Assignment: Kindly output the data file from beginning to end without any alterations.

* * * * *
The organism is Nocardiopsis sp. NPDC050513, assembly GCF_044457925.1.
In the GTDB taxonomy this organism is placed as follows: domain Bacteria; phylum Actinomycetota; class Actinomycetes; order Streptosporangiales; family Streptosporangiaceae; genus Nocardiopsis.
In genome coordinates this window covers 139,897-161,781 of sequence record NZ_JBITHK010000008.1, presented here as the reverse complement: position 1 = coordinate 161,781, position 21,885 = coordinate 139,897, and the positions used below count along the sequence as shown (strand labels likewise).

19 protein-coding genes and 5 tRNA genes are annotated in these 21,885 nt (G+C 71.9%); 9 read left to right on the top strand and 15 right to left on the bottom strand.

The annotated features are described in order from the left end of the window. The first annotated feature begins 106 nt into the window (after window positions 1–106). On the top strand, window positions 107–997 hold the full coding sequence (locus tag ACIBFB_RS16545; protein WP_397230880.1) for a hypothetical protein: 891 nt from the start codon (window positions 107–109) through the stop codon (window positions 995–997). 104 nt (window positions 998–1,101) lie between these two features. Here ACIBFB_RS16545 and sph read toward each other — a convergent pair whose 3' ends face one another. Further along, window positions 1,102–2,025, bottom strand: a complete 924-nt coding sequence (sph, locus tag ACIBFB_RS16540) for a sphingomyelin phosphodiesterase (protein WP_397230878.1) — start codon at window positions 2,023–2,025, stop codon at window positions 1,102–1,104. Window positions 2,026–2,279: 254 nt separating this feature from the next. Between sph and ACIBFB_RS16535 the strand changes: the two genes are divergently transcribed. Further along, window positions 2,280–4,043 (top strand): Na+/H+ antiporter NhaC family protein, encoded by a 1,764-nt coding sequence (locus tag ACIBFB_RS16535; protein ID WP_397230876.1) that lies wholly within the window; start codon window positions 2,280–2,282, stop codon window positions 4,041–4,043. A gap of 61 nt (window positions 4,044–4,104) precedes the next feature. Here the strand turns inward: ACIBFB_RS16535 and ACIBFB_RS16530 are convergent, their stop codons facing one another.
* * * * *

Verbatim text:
The organism is Nocardiopsis sp. NPDC050513, assembly GCF_044457925.1.
In the GTDB taxonomy this organism is placed as follows: domain Bacteria; phylum Actinomycetota; class Actinomycetes; order Streptosporangiales; family Streptosporangiaceae; genus Nocardiopsis.
In genome coordinates this window covers 139,897-161,781 of sequence record NZ_JBITHK010000008.1, presented here as the reverse complement: position 1 = coordinate 161,781, position 21,885 = coordinate 139,897, and the positions used below count along the sequence as shown (strand labels likewise).

19 protein-coding genes and 5 tRNA genes are annotated in these 21,885 nt (G+C 71.9%); 9 read left to right on the top strand and 15 right to left on the bottom strand.

The annotated features are described in order from the left end of the window. The first annotated feature begins 106 nt into the window (after window positions 1–106). On the top strand, window positions 107–997 hold the full coding sequence (locus tag ACIBFB_RS16545; protein WP_397230880.1) for a hypothetical protein: 891 nt from the start codon (window positions 107–109) through the stop codon (window positions 995–997). 104 nt (window positions 998–1,101) lie between these two features. Here ACIBFB_RS16545 and sph read toward each other — a convergent pair whose 3' ends face one another. Further along, window positions 1,102–2,025, bottom strand: a complete 924-nt coding sequence (sph, locus tag ACIBFB_RS16540) for a sphingomyelin phosphodiesterase (protein WP_397230878.1) — start codon at window positions 2,023–2,025, stop codon at window positions 1,102–1,104. Window positions 2,026–2,279: 254 nt separating this feature from the next. Between sph and ACIBFB_RS16535 the strand changes: the two genes are divergently transcribed. Further along, window positions 2,280–4,043 (top strand): Na+/H+ antiporter NhaC family protein, encoded by a 1,764-nt coding sequence (locus tag ACIBFB_RS16535; protein ID WP_397230876.1) that lies wholly within the window; start codon window positions 2,280–2,282, stop codon window positions 4,041–4,043. A gap of 61 nt (window positions 4,044–4,104) precedes the next feature. Here the strand turns inward: ACIBFB_RS16535 and ACIBFB_RS16530 are convergent, their stop codons facing one another.